We asked Sarah McQuaide, Public Information Officer for the City of Dublin, to write about her experiences with DAC’s B.R.E.A.D! Festival and the celebration of diversity throughout the city. Below is her response.
B.R.E.A.D!—these letters spell out one of the most beloved foods the world over. And in Dublin, they spell out even more: Bake, Reconnect, Educate, make Art and celebrate Diversity. As we gear up for the second B.R.E.A.D! Festival, I’m drawn to the diversity aspect of the event.
Dublin is a global community. According to recent census estimates, 15 percent of Dublin residents are foreign born and over eight percent of our businesses are Asian-owned. Students in Dublin schools represent over 90 countries and speak more than 60 languages. City leaders embrace this diversity as a cornerstone of Dublin’s success: “Appreciation for diversity in all forms strengthens a community, fosters a welcoming environment, and is a critical component of a thriving, successful city.”– Excerpt, Dublin City Council resolution number 37-17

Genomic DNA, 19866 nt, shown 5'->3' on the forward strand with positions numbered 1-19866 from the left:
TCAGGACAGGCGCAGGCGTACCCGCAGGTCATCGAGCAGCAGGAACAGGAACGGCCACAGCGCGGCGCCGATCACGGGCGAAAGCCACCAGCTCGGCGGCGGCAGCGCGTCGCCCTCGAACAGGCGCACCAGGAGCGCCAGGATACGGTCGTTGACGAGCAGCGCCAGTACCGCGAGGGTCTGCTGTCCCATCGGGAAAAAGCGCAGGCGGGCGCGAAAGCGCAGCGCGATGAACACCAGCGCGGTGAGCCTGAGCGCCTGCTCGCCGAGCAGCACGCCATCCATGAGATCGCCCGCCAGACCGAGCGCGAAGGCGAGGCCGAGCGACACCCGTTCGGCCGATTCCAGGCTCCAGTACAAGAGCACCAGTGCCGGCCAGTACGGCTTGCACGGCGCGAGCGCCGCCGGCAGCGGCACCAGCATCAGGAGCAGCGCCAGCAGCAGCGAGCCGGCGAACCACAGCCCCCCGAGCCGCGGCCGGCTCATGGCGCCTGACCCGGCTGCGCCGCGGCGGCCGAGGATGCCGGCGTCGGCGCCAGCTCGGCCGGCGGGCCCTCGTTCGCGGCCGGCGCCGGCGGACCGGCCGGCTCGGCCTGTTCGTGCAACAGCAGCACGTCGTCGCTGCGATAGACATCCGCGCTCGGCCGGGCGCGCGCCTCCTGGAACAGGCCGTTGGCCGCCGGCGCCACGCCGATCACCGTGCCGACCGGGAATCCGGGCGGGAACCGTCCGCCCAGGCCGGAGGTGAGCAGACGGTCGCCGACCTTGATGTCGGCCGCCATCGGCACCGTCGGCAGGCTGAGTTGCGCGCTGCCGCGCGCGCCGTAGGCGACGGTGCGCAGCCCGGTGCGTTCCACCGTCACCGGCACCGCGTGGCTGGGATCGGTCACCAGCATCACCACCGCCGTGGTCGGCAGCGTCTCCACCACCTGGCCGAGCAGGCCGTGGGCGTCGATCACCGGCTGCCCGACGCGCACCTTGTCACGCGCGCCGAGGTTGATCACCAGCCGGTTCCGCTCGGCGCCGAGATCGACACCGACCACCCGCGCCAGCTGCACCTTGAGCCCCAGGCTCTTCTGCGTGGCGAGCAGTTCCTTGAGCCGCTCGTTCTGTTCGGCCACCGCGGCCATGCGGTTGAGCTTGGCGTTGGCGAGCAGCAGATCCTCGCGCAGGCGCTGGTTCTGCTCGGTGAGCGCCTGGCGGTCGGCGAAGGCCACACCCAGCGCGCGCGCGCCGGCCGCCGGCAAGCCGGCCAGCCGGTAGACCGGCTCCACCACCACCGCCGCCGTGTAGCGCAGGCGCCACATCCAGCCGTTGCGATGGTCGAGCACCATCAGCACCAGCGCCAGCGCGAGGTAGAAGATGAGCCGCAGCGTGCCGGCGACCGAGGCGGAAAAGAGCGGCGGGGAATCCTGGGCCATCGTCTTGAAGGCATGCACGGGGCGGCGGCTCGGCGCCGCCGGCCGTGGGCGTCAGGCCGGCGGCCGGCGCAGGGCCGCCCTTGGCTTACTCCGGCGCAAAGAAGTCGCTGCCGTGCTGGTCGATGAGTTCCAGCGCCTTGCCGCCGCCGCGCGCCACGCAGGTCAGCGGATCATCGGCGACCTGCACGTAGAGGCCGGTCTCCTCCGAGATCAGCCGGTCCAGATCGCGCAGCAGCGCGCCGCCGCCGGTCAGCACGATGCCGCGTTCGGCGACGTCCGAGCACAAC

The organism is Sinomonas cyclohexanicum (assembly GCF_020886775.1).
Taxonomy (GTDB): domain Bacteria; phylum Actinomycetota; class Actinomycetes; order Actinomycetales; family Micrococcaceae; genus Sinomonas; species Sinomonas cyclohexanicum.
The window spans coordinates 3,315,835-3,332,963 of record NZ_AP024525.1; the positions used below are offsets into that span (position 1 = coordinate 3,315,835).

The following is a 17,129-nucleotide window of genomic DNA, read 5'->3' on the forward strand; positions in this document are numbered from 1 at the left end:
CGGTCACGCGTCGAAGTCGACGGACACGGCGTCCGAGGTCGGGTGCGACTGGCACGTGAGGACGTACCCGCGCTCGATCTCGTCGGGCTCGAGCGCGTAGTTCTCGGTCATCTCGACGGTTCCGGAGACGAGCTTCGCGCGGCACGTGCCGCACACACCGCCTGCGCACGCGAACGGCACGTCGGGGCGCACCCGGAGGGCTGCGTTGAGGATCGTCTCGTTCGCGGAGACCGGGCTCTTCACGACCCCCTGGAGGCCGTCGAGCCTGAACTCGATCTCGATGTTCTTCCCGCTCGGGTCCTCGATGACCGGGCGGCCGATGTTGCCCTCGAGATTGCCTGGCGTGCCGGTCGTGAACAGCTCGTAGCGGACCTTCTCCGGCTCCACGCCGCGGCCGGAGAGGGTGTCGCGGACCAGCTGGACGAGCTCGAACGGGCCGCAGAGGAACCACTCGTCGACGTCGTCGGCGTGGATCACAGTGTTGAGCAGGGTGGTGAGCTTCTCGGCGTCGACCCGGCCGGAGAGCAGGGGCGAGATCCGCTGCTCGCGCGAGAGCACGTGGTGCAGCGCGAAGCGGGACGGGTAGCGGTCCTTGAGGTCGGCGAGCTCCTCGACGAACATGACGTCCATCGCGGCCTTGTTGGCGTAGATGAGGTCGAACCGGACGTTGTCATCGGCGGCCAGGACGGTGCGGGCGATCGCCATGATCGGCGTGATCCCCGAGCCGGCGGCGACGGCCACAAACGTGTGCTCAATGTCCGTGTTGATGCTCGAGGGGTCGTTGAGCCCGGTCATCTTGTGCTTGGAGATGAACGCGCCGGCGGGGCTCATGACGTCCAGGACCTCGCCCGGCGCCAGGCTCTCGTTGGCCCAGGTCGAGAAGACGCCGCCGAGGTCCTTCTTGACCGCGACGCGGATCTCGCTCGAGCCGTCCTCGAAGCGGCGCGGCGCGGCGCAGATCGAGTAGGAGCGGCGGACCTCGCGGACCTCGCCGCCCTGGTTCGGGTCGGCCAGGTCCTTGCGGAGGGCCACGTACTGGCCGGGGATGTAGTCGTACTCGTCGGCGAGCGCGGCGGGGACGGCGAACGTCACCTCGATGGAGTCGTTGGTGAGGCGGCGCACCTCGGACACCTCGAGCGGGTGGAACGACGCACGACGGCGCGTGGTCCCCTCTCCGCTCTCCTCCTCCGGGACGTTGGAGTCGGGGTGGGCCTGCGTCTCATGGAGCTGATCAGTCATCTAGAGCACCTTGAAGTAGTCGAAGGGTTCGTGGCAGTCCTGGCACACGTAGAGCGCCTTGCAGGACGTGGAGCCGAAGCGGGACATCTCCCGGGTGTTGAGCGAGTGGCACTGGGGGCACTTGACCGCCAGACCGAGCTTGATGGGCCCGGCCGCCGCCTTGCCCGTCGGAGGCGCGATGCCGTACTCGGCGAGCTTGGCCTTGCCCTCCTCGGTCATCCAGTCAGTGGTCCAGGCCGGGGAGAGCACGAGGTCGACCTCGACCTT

In recent years, the city has gone a step further by entering Friendship City partnerships with Mashiko, Japan and Dublin, Ireland, engaging members of the community in cultural exchanges in areas like education, local government, business and the arts.
In my role as a public information officer for the City of Dublin, I get the sense that residents feel the same appreciation for diversity, which is why I encourage you to come meet your neighbors and learn about the diverse cultures that make up the rich fabric of our community.
In getting to know my fellow B.R.E.A.D! Festival planning committee members, I’m confident even better things are in store this year. Their passion and drive are what makes this event so meaningful. I recall an exercise from our very first committee meeting; we were asked to go around the room and name our favorite bread. Naan, croissant, pan de queso, anpan, challah, even zucchini bread—that exercise demonstrated the diversity in the room, and the notion that every culture has some version of bread, making it the perfect unifying theme for this community celebration.
By Sarah McQuaide, Public Information Officer, City of Dublin